When I became a manager, I made the same mistake myself. It's the most common mistake that I see many first-time managers make. It's a mistake that causes so much anxiety and stress in their lives, and it can be avoided. It's a mistake that's easy to make, but not so easy to fix.
I call it the "Expert Syndrome". Let me explain...
In my case, my expertise got me noticed, and got me promoted to a management position. I was on cloud nine. I was feeling euphoric. That's when it hit me. My staff were not as "expert" as me. As a result, I unwittingly communicated to them that I was smarter, more experienced and certainly more effective at their work than they were.
This attitude of mine caused a very interesting dynamic to occur. They would bring me their work, and their problems to solve. I later discovered there was a name for this...upwards delegation! I found my in-tray and inbox overflowing with work that was certainly not managerial. The biggest issue I faced was that I loved the challenge, I loved being the expert!
I had to find a way to let go of the need to solve all their problems. That's when my mentor showed up. He was an experienced manager, and quite successful too. He asked me to describe my role as a manager. As I reached for the job description that HR had given me, he stopped me in my tracks. "You don't need that" he proclaimed. "Just tell me in your own words what your role as a manager is, and make it brief!"
I was stuck. You see, I thought that the role of a manager was complex and multi-layered. Too difficult to explain in just a few words. He left me to ponder on it for a few days. When we met again, I was still struggling to come up with a clear definition of the role of a manager. My mentor was not about to let me off the hook. He knew I was struggling, but he felt the struggle was natural and would pay off in the end. He left behind a little booklet titled "Servant Leadership" and suggested I read it.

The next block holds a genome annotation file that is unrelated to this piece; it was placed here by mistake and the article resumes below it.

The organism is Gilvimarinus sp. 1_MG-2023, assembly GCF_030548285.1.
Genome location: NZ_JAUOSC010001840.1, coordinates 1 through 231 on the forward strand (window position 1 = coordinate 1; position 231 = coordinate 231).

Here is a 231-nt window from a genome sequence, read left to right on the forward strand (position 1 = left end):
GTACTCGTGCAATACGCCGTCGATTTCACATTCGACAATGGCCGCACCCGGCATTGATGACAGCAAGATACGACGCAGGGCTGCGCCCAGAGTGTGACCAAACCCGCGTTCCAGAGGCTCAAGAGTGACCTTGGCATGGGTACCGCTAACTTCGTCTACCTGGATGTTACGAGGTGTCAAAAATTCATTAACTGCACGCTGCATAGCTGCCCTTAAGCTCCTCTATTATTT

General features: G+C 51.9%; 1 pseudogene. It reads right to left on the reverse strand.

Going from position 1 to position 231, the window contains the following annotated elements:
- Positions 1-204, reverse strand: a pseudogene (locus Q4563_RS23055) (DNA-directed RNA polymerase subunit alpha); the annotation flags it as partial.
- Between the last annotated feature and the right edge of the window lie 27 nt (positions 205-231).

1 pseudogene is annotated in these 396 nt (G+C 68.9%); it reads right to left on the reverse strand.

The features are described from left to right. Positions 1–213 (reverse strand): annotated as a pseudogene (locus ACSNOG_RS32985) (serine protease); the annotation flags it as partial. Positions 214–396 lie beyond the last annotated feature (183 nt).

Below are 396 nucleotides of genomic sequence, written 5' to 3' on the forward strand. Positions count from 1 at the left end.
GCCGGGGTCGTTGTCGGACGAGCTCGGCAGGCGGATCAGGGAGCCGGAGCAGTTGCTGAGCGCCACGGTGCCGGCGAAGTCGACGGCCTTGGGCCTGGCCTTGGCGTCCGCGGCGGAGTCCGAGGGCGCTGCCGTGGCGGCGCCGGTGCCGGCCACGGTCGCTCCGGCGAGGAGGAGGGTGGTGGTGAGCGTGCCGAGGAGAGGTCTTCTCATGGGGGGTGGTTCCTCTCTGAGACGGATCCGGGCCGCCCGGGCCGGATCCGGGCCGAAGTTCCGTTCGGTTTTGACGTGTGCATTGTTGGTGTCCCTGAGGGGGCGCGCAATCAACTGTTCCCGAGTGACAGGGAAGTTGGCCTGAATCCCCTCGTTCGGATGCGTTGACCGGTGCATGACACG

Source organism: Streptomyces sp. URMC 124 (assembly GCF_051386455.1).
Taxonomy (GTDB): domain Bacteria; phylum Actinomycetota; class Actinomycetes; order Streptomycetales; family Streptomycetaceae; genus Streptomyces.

That little booklet set me off on a journey that continues to this day. At times, it's been a somewhat crazy yet exhilarating journey. I've now reached a point on that journey where I can explain the role of a manager in a few words, here they are:
Your role As a Manager is to help other people succeed
Now I know, with all the articles, books, courses, online content on management and leadership out there, that this definition may seem to be overly simplistic to many of you reading this. I understand. It's my definition, unique to me. It works extremely well for me. It may or may not work for you. I get that.
If you want to delve further into this, including
- what you personally value about being a manager,
- the things you need to master to become an effective manager,
- the ground you need to cover as a manager and leader
...then check out this FREE training:
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